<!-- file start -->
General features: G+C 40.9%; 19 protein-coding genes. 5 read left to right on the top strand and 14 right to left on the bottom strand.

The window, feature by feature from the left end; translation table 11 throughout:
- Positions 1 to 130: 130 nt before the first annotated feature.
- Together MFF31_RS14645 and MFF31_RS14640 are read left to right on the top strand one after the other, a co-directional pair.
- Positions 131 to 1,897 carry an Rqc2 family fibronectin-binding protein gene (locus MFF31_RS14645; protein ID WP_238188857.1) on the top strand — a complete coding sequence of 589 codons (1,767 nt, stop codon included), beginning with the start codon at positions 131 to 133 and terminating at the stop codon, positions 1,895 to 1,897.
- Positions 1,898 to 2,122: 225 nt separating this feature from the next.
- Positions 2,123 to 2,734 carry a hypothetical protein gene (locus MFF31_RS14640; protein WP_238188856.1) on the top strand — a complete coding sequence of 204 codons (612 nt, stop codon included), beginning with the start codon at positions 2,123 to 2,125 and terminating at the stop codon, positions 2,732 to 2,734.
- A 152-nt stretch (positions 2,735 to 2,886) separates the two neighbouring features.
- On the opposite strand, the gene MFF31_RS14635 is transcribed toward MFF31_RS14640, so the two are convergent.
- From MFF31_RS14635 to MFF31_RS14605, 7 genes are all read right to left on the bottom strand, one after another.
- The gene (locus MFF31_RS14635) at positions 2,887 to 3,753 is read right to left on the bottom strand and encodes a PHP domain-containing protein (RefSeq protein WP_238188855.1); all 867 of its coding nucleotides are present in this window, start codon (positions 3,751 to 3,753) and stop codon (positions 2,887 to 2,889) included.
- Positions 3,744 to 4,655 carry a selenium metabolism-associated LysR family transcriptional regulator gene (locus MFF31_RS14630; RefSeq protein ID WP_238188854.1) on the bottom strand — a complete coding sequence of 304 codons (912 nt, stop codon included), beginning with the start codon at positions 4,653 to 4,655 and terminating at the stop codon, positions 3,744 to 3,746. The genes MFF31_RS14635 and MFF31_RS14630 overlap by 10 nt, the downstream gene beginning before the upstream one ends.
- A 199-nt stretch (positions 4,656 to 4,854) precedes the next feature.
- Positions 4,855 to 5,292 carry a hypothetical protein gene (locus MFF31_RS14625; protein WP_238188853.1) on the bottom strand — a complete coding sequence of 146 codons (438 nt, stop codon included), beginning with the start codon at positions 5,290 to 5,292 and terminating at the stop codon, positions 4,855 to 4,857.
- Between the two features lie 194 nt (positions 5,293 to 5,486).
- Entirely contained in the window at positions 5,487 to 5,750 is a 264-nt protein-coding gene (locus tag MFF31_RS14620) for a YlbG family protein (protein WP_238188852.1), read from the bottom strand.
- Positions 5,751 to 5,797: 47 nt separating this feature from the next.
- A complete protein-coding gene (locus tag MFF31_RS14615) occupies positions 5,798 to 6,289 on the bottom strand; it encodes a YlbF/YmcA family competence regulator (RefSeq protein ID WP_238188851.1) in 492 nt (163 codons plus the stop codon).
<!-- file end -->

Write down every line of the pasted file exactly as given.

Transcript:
General features: G+C 40.9%; 19 protein-coding genes. 5 read left to right on the top strand and 14 right to left on the bottom strand.

The window, feature by feature from the left end; translation table 11 throughout:
- Positions 1 to 130: 130 nt before the first annotated feature.
- Together MFF31_RS14645 and MFF31_RS14640 are read left to right on the top strand one after the other, a co-directional pair.
- Positions 131 to 1,897 carry an Rqc2 family fibronectin-binding protein gene (locus MFF31_RS14645; protein ID WP_238188857.1) on the top strand — a complete coding sequence of 589 codons (1,767 nt, stop codon included), beginning with the start codon at positions 131 to 133 and terminating at the stop codon, positions 1,895 to 1,897.
- Positions 1,898 to 2,122: 225 nt separating this feature from the next.
- Positions 2,123 to 2,734 carry a hypothetical protein gene (locus MFF31_RS14640; protein WP_238188856.1) on the top strand — a complete coding sequence of 204 codons (612 nt, stop codon included), beginning with the start codon at positions 2,123 to 2,125 and terminating at the stop codon, positions 2,732 to 2,734.
- A 152-nt stretch (positions 2,735 to 2,886) separates the two neighbouring features.
- On the opposite strand, the gene MFF31_RS14635 is transcribed toward MFF31_RS14640, so the two are convergent.
- From MFF31_RS14635 to MFF31_RS14605, 7 genes are all read right to left on the bottom strand, one after another.
- The gene (locus MFF31_RS14635) at positions 2,887 to 3,753 is read right to left on the bottom strand and encodes a PHP domain-containing protein (RefSeq protein WP_238188855.1); all 867 of its coding nucleotides are present in this window, start codon (positions 3,751 to 3,753) and stop codon (positions 2,887 to 2,889) included.
- Positions 3,744 to 4,655 carry a selenium metabolism-associated LysR family transcriptional regulator gene (locus MFF31_RS14630; RefSeq protein ID WP_238188854.1) on the bottom strand — a complete coding sequence of 304 codons (912 nt, stop codon included), beginning with the start codon at positions 4,653 to 4,655 and terminating at the stop codon, positions 3,744 to 3,746. The genes MFF31_RS14635 and MFF31_RS14630 overlap by 10 nt, the downstream gene beginning before the upstream one ends.
- A 199-nt stretch (positions 4,656 to 4,854) precedes the next feature.
- Positions 4,855 to 5,292 carry a hypothetical protein gene (locus MFF31_RS14625; protein WP_238188853.1) on the bottom strand — a complete coding sequence of 146 codons (438 nt, stop codon included), beginning with the start codon at positions 5,290 to 5,292 and terminating at the stop codon, positions 4,855 to 4,857.
- Between the two features lie 194 nt (positions 5,293 to 5,486).
- Entirely contained in the window at positions 5,487 to 5,750 is a 264-nt protein-coding gene (locus tag MFF31_RS14620) for a YlbG family protein (protein WP_238188852.1), read from the bottom strand.
- Positions 5,751 to 5,797: 47 nt separating this feature from the next.
- A complete protein-coding gene (locus tag MFF31_RS14615) occupies positions 5,798 to 6,289 on the bottom strand; it encodes a YlbF/YmcA family competence regulator (RefSeq protein ID WP_238188851.1) in 492 nt (163 codons plus the stop codon).